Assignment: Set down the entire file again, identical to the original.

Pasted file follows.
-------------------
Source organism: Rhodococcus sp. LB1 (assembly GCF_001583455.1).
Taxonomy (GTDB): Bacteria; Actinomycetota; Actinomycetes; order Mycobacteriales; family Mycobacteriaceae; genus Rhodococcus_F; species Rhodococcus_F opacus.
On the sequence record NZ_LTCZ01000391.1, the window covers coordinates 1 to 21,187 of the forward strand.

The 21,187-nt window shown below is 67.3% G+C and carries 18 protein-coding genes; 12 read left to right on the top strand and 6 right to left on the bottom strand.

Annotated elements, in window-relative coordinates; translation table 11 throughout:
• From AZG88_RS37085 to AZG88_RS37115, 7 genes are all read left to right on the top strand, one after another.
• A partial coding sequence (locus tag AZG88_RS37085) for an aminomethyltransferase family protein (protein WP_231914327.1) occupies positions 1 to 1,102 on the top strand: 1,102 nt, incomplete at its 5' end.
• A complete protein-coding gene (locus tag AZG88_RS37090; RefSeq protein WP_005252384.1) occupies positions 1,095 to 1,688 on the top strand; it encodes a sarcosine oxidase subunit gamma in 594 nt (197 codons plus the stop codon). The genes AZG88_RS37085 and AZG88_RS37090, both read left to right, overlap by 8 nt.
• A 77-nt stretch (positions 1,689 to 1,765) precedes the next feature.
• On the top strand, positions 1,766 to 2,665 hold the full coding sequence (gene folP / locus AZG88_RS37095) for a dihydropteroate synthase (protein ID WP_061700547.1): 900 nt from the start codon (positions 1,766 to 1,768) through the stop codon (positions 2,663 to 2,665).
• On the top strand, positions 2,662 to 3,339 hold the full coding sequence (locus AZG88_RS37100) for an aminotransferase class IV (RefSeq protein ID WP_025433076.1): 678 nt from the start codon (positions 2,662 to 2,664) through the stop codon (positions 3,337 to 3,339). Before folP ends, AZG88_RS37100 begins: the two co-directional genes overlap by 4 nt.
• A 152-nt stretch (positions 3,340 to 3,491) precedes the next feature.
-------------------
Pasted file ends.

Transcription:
Source organism: Rhodococcus sp. LB1 (assembly GCF_001583455.1).
Taxonomy (GTDB): Bacteria; Actinomycetota; Actinomycetes; order Mycobacteriales; family Mycobacteriaceae; genus Rhodococcus_F; species Rhodococcus_F opacus.
On the sequence record NZ_LTCZ01000391.1, the window covers coordinates 1 to 21,187 of the forward strand.

The 21,187-nt window shown below is 67.3% G+C and carries 18 protein-coding genes; 12 read left to right on the top strand and 6 right to left on the bottom strand.

Annotated elements, in window-relative coordinates; translation table 11 throughout:
• From AZG88_RS37085 to AZG88_RS37115, 7 genes are all read left to right on the top strand, one after another.
• A partial coding sequence (locus tag AZG88_RS37085) for an aminomethyltransferase family protein (protein WP_231914327.1) occupies positions 1 to 1,102 on the top strand: 1,102 nt, incomplete at its 5' end.
• A complete protein-coding gene (locus tag AZG88_RS37090; RefSeq protein WP_005252384.1) occupies positions 1,095 to 1,688 on the top strand; it encodes a sarcosine oxidase subunit gamma in 594 nt (197 codons plus the stop codon). The genes AZG88_RS37085 and AZG88_RS37090, both read left to right, overlap by 8 nt.
• A 77-nt stretch (positions 1,689 to 1,765) precedes the next feature.
• On the top strand, positions 1,766 to 2,665 hold the full coding sequence (gene folP / locus AZG88_RS37095) for a dihydropteroate synthase (protein ID WP_061700547.1): 900 nt from the start codon (positions 1,766 to 1,768) through the stop codon (positions 2,663 to 2,665).
• On the top strand, positions 2,662 to 3,339 hold the full coding sequence (locus AZG88_RS37100) for an aminotransferase class IV (RefSeq protein ID WP_025433076.1): 678 nt from the start codon (positions 2,662 to 2,664) through the stop codon (positions 3,337 to 3,339). Before folP ends, AZG88_RS37100 begins: the two co-directional genes overlap by 4 nt.
• A 152-nt stretch (positions 3,340 to 3,491) precedes the next feature.